Our Research Members
Associate Professor, Chemical Engineering and Applied Chemistry, Institute of Biomaterials and Biomedical Engineering
Associate Professor, Temerty Faculty of Medicine
Division of Pediatric Endocrinology, The Hospital for Sick Children
Division of Endocrinology
555 University Avenue
Toronto, ON M5G 1X8
As a pediatric endocrinologist who cares for children with diabetes, obesity and other chronic medical conditions on a daily basis, I am concerned about the prospects for their future health. This has driven me to seek answers to some of the meaningful questions that are going to benefit their health and this has prompted me to pursue a clinical research program. My research interests include the study of conditions associated with type 1 diabetes, such as celiac disease and the evaluation of early atherosclerotic risk factors in young patients with endocrine conditions who are at high risk of cardiovascular disease including both type 1 and type 2 diabetes, insulin resistance and obesity. I have conducted clinical studies to identify patients at risk and study the impact of this process on the health of these children.
These studies are also evaluating interrelated risk factors for atherosclerosis in these high risk populations and the effectiveness of lifestyle, diet and drug therapy treatment strategies. Specifically we evaluated dietary intake in patients with type 1 diabetes as well as standardized activity assessments which showed high rates of dietary fat intake and inactivity, which worsened during adolescence. As part of my research, I adapted an innovative method to study endothelial function as a marker of early atherosclerosis which we able to evaluate as a reversible indicator of disease with the potential to assess the effectiveness of different treatment strategies on reducing early atherosclerotic changes.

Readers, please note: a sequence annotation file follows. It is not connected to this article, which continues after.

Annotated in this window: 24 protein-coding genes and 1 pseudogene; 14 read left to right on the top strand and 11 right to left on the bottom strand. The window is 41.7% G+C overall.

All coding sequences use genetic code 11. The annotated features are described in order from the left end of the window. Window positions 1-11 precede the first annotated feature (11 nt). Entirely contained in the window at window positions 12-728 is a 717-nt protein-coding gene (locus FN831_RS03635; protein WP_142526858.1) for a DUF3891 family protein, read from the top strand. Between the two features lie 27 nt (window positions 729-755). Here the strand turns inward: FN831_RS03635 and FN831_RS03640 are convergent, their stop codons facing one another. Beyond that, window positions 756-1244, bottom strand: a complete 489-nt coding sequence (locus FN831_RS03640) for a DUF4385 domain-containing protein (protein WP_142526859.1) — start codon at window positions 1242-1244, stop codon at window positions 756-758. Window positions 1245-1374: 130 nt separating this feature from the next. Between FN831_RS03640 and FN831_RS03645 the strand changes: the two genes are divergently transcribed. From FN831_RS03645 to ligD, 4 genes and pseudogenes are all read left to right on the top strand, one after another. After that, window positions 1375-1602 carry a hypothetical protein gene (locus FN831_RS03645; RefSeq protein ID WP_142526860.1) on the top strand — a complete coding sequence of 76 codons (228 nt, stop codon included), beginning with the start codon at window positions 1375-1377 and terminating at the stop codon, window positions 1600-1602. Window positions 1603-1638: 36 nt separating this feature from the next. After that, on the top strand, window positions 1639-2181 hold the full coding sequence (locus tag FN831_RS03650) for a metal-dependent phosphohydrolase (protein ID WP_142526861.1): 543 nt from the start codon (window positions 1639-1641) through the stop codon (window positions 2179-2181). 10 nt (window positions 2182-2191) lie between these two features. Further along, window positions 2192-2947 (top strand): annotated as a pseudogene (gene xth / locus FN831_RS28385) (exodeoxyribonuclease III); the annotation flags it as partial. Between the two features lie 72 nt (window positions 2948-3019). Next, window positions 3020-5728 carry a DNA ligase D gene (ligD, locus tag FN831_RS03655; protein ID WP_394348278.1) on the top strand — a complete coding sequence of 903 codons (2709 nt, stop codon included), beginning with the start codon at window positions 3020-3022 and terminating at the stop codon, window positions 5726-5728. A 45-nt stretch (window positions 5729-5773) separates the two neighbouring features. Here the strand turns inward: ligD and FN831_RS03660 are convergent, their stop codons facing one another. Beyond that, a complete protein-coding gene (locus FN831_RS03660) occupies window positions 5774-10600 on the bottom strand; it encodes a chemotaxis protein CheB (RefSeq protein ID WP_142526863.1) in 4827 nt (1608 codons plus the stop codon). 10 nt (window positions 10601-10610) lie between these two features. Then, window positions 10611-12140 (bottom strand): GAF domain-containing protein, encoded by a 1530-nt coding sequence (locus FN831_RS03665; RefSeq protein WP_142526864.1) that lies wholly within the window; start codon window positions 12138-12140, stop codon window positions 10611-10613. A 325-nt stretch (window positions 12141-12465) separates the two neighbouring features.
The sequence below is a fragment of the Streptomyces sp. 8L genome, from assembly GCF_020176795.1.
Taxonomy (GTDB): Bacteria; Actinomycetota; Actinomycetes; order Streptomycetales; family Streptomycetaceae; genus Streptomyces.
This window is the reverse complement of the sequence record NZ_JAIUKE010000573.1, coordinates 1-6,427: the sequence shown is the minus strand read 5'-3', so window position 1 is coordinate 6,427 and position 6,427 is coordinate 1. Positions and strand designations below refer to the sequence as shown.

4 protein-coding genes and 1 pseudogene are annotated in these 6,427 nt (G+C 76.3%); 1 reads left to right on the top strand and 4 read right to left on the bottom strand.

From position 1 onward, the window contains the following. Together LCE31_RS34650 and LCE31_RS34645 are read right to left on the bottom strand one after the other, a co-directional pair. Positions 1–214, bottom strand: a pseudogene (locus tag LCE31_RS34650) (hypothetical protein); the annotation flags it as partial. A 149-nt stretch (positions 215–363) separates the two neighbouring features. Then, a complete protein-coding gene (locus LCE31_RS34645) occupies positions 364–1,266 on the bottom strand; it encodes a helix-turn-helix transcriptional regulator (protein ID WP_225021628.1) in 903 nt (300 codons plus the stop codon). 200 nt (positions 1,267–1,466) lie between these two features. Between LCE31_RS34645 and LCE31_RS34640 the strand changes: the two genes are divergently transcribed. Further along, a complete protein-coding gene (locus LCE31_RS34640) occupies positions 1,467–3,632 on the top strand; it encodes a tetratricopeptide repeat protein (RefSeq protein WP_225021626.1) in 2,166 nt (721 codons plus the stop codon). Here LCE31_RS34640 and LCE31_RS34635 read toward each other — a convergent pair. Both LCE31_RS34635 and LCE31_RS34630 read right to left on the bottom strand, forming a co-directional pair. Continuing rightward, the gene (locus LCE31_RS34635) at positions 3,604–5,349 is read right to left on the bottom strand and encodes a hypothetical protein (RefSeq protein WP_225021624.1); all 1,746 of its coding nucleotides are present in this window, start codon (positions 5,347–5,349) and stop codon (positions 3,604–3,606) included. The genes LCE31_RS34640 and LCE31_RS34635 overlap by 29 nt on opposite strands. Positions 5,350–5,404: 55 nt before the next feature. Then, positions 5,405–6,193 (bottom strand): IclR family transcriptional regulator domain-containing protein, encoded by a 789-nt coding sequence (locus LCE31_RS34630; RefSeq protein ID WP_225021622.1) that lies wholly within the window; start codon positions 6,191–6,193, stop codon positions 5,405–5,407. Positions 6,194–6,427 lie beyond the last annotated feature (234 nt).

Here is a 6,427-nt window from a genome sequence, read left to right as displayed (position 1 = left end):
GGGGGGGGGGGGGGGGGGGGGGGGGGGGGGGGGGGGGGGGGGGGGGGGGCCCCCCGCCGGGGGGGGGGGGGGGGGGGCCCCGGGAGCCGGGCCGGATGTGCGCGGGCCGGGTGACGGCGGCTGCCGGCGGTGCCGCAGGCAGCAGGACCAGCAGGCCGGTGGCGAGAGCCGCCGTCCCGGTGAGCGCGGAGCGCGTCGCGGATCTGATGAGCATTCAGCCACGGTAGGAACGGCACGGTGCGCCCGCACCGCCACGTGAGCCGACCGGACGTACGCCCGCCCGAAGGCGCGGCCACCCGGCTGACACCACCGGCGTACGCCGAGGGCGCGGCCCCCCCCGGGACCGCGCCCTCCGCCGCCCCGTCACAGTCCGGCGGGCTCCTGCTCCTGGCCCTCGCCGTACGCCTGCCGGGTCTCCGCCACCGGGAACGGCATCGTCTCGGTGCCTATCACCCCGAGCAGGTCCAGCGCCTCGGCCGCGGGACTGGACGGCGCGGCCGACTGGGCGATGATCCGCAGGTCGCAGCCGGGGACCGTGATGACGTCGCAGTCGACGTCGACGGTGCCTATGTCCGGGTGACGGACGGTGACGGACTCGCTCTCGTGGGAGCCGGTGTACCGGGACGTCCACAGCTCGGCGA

Longer term, the findings of this research will be used to develop guidelines for clinical practice, prevention and treatment strategies. It is hoped that the effective translation of this research into clinical practice will help to manage cardiovascular disease risk in children with the ultimate goal of cardiovascular disease prevention.
Assistant Professor, Department of Nutritional Sciences, Temerty Faculty of Medicine
Adjunct Assistant Professor, Department of Nutrition, Harvard T.H. Chan School of Public Health